The process to establish the Military Aviation Museum began in 2006 when Elaine Yagen encouraged her husband Gerald (Jerry) to make his personal collection of WWII aircraft available to the general public. While the collection had begun as a group of personal airplanes for Jerry, Elaine was moved by the interactions she had observed when traveling with Jerry in the P-40. Watching people approach the airplane, take an interest in the history or share a family connection to someone who had served in WWII, made it clear that these historic airplanes were too important, and told too big of a story, to be kept in a private hangar.
The collection itself had begun years earlier, when the Yagen’s attended an annual convention for Piper Aerostar owners and pilots at the Canadian Warplane Heritage Museum. As he and Elaine wandered among an incredible collection of restored wartime airplanes listening to big band music, he decided that he should try to acquire one of these rare old warbirds and preserve a little slice of history. Just one. So that he could join the warbird community and enjoy flying something so majestic on the warm summer days over Virginia Beach.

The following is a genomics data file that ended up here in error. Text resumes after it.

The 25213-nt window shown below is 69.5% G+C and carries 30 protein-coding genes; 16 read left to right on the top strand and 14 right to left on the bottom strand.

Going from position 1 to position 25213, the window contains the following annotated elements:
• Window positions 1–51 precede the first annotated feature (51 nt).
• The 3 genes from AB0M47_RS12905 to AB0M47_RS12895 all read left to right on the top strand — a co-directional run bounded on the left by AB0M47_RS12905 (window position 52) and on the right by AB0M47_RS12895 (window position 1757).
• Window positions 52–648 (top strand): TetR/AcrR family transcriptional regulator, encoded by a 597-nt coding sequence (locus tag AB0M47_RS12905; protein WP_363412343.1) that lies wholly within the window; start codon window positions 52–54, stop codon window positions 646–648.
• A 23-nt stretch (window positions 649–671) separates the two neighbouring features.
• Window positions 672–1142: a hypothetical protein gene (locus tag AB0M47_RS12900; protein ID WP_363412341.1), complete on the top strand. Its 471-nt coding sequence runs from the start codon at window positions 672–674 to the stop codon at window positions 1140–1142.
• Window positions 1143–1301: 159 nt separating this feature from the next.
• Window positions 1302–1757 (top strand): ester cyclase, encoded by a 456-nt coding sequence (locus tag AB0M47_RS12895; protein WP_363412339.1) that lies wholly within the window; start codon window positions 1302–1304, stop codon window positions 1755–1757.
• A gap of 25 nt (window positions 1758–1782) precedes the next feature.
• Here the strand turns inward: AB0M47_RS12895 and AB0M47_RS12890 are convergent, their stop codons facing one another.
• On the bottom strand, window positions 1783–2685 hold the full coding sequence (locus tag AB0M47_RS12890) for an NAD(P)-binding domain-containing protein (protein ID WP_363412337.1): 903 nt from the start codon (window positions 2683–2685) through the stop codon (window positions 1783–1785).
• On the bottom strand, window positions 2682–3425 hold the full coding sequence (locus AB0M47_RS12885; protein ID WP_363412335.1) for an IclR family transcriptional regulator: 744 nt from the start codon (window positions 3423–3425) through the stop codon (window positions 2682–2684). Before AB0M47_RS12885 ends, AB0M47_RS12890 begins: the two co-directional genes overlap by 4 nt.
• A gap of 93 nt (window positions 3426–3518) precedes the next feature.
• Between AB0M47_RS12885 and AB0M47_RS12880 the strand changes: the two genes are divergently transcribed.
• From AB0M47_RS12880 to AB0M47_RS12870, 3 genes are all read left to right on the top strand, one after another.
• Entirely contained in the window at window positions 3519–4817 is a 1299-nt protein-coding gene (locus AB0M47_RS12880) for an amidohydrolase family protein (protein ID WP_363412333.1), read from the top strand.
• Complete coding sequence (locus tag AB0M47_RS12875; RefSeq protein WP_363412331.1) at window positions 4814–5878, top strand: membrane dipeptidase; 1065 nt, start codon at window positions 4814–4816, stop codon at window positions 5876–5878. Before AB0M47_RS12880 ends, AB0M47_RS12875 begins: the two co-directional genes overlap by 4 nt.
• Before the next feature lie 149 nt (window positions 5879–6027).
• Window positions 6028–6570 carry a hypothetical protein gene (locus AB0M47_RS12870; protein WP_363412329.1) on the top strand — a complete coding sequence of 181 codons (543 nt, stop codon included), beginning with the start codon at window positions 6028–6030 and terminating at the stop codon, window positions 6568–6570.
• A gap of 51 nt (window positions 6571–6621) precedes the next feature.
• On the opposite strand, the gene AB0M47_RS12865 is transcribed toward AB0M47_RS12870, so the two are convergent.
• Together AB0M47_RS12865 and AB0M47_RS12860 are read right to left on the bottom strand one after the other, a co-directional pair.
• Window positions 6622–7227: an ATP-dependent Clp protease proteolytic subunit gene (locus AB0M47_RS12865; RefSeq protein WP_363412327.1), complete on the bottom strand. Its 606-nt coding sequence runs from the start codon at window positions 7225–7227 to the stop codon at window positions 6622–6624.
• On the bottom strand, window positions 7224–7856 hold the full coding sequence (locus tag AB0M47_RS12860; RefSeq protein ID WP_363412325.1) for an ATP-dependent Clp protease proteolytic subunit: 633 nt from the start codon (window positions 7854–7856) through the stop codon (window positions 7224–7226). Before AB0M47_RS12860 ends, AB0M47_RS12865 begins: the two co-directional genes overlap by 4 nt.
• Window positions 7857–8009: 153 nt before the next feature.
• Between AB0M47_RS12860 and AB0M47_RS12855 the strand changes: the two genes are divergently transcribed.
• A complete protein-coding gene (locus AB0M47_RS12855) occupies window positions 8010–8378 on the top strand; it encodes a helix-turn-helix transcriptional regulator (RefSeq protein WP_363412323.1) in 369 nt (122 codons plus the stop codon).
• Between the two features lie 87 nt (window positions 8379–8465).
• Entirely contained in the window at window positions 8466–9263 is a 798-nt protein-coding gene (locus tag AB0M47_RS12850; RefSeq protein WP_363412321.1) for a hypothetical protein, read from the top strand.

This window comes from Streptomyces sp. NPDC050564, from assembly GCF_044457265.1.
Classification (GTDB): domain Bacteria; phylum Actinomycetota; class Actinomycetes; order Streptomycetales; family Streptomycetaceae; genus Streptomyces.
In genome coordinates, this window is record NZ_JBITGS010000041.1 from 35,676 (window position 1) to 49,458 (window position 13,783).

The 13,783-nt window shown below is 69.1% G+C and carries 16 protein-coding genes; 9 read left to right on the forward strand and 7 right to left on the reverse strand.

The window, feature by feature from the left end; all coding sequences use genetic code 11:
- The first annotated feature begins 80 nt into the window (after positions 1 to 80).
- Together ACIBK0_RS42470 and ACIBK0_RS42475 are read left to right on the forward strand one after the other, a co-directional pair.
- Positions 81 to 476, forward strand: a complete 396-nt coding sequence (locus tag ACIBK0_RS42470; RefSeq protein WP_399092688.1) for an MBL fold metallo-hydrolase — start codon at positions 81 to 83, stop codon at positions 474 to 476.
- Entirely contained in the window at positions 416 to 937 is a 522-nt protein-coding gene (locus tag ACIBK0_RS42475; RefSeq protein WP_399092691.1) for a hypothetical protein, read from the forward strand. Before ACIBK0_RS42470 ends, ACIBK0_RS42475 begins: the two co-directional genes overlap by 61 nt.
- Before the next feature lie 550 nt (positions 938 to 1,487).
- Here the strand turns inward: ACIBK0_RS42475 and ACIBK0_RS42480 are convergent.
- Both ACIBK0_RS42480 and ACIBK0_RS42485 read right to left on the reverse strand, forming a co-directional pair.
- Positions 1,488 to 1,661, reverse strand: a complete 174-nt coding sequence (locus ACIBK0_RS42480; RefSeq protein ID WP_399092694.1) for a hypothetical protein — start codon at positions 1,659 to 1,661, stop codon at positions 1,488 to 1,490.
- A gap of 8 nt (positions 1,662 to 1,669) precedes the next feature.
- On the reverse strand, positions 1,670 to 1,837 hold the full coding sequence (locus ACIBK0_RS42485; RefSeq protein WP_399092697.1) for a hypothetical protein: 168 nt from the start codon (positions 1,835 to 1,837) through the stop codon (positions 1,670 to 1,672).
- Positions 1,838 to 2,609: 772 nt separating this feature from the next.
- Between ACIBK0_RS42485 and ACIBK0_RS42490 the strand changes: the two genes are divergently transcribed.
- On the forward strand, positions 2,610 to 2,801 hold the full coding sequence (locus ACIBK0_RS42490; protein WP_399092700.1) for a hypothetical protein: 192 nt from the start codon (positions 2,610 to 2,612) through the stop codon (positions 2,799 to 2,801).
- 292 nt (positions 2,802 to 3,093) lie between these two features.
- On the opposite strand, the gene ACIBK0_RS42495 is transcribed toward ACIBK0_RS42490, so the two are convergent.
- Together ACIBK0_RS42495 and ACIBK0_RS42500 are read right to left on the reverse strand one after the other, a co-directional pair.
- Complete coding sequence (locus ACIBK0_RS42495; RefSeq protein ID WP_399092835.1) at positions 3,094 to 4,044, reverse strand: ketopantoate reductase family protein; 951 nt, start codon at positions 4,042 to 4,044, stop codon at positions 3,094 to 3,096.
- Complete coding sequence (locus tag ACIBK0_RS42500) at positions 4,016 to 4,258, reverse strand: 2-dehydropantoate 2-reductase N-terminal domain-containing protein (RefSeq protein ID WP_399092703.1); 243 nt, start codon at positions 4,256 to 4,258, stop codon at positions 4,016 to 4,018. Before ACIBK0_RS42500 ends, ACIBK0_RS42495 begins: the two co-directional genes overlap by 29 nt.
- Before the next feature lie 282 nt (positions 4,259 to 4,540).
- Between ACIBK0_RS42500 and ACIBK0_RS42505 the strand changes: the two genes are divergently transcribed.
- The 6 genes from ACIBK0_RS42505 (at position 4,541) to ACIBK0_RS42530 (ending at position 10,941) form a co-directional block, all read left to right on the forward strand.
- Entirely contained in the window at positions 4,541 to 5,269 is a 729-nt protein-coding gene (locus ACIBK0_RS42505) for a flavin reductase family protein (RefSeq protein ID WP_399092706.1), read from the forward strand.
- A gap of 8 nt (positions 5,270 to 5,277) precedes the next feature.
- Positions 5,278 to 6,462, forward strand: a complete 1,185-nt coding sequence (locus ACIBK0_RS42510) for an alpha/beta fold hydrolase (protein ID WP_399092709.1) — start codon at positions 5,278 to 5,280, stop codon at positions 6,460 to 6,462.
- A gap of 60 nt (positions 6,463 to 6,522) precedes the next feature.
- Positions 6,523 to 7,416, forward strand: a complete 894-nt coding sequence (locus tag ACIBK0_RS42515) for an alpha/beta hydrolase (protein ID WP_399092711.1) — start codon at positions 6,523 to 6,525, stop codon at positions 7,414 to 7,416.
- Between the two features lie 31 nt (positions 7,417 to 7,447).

The Yagen’s quickly learned that such aircraft were not easy to acquire. After research into the scarcity of each type and learning that combat veteran aircraft were still out in the battlefield, the collection began with the acquisition of a P-40, whose wreckage had been located outside Murmansk in Russia. The restoration of the P-40 would take a number of years, and during this time Jerry understood that to fly the airplane he would need to transition from an accomplished general aviation pilot to fly the powerful, tailwheel warbirds. To this end, a Stearman was added to the collection, and later an SNJ, with Yagen learning to fly a fighter along the same lines as wartime cadets, only deepening his appreciation of the heroes who flew these complex and sophisticated aircraft decades ago.